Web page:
Thursday, November 13, 2014

“Feudal at their core”

“Most organizations are still feudal at their core . . .” [The Core Incompetencies of the Corporation, Gary Hamel, Harvard Business Review, 31st Oct 2014] “The performance of any social system (be it a government, a religious denomination or a corporation), is ultimately limited by the paradigmatic beliefs of its members; by the core tenets that have been encapsulated in creeds and reified in structures.”

“Reflect for a moment on the development of constitutional democracy. Ancient and medieval societies were predicated on the ‘divine right of kings.’ The sovereign was answerable only to God and royal edicts could not be countermanded. Society was ordered in descending ranks of royal privilege and everyone from dukes to peasants ‘knew their place.’ To most of those who lived in this pre-democratic world, the idea of self-government would have been ludicrous, if it could have been imagined at all. Thankfully, a few brave souls like William Penn, Thomas Paine, and Patrick Henry not only imagined self-government, but devoted their lives to making it a reality. Today it’s the imperial alternative that’s unthinkable.”

“Until we challenge our foundational beliefs, we won’t be able to build organizations that are substantially more capable than the ones we have today. We will fail to build organizations that are as nimble as change itself. We will fail to make innovation an instinctual and intrinsic capability. We will fail to inspire extraordinary contributions from our colleagues and employees.”

“Most organizations are still feudal at their core, with a raft of institutionalized distinctions between thinkers and doers—between the executive class and everyone else. And most leaders still over-value alignment and conformance and under-value heterodoxy and heresy. Until this changes, our organizations will be substantially less capable than they might be.”

If most organizations in the private sector can be feudal at their core, what more of nations? “The protests against [President Blaise Compaoré] were provoked by his attempt to change the Constitution so he could run again in elections next year. At one point, he seemed on the brink of succeeding in securing support from lawmakers, but protesters surged into the Parliament building on Thursday and set it ablaze, forestalling a vote.” [Military Backs an Interim President, but Burkina Faso Remains Unsettled, Herve Taoko and Alan Cowell, The New York Times, 1st Nov 2014]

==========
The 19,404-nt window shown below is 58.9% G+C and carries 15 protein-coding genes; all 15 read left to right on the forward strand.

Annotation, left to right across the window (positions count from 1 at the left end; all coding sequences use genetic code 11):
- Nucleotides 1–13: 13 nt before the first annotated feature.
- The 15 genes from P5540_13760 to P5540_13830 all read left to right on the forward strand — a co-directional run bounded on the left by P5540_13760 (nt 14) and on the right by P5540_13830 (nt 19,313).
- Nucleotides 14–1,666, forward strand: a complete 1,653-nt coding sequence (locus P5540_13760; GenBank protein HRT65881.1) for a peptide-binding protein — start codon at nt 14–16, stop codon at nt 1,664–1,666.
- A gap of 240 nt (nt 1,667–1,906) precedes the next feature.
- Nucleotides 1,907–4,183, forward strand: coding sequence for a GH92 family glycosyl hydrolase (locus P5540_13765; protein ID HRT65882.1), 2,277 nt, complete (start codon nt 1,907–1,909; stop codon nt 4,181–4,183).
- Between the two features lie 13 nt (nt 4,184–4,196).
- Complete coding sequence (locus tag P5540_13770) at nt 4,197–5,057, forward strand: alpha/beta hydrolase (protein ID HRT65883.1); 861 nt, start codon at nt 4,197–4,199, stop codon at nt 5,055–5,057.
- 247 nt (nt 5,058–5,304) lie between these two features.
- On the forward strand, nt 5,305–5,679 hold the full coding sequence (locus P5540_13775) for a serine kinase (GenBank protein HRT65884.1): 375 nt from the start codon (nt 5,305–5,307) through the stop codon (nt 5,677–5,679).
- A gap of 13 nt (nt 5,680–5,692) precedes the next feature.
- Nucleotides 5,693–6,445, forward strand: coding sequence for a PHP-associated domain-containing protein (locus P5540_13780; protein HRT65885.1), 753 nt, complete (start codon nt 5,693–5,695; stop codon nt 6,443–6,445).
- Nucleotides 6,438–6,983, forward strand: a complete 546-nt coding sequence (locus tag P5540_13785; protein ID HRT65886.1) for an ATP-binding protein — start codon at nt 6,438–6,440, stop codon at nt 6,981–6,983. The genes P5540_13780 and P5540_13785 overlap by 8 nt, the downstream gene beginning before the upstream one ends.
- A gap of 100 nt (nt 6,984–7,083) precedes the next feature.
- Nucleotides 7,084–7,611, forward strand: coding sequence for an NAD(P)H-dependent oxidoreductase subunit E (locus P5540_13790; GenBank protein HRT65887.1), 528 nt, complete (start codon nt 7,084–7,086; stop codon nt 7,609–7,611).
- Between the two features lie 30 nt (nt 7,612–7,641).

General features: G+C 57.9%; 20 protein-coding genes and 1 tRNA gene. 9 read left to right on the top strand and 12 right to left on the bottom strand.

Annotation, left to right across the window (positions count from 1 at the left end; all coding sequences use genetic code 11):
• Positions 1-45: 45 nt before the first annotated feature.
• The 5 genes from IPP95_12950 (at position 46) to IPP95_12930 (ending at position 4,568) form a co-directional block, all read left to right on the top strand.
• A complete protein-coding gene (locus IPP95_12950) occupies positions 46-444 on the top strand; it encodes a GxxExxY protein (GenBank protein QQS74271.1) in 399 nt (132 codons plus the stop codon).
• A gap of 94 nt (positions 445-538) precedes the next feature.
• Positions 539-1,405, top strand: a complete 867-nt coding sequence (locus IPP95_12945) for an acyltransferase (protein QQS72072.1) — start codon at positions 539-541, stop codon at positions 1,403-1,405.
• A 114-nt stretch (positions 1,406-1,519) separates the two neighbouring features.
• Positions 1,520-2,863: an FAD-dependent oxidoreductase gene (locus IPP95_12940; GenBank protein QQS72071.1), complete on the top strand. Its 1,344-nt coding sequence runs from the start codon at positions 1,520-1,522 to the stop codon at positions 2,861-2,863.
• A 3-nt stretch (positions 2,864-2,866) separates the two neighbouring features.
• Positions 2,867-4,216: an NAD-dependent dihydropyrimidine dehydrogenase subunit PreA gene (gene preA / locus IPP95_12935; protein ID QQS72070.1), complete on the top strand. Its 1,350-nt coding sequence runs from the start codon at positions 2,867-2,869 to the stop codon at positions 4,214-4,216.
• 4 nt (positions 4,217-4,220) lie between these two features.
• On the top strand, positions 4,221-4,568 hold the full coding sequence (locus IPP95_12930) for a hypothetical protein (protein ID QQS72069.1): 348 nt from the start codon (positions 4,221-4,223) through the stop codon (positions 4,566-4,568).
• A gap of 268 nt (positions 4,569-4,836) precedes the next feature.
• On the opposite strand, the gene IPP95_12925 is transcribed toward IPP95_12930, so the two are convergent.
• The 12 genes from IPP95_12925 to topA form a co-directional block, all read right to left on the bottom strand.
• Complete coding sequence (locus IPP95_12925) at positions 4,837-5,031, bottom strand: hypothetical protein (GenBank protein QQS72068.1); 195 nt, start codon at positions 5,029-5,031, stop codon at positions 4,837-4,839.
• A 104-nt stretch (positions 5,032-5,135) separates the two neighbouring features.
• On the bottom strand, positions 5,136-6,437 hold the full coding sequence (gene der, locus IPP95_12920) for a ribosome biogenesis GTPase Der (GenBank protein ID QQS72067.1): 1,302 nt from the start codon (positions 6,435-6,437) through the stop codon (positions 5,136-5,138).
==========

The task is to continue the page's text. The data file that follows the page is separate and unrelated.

Sound familiar? Did we not entertain the possibility of President Aquino running for another term? Having done business in Africa, it felt like yesterday when I was in the Ivory Coast and met business leaders from Burkina Faso and understood very quickly how government and industry there were intertwined. And I was glad it was the first and the last time.

We’re supposed to be better than Burkina Faso? [But will the Binays rule Makati longer than Compaoré did?] And does it bother us to read something like this? “Almost in chorus, players in the energy sector are emphasizing that ‘entering a competitive sphere with ASEAN neighbors’ may have been desirable – ‘but that is only if we know how to address our own problems first before we go out in the field to compete.’ Sure, there are feasible laws and policies governing various segments of the industry, but various stakeholders averred “we are terribly failing in enforcements.” [PH energy sector: Will it be left out in the AEC (?), Myrna Velasco, Manila Bulletin, 2nd Nov 2014]

“In many instances, investors in the Philippines were shocked with drastic changes or flip-flopping in policies that are being triggered either by ‘political pressures’ and even judicial interventions.” Does that come close to being feudal if not exactly? But the following line makes the point as it relates to PHL? “Society was ordered in descending ranks of royal privilege and everyone from dukes to peasants ‘knew their place.’ ”

Not surprisingly, “The Philippines appears to have stalled in its quest to improve its business environment. After being hailed as the most-improved economy in the 2014 World Bank survey on the ease of doing business, the country’s ranking slipped in 2015 (under a new methodology). The findings, reported in the World Bank’s flagship publication ‘Doing Business 2015: Going Beyond Efficiency,’ indicate how hard it is still for businesses to operate in the Philippines compared with more developed countries.” [Stalled, Editorial, Philippine Daily Inquirer, 4th Nov 2014]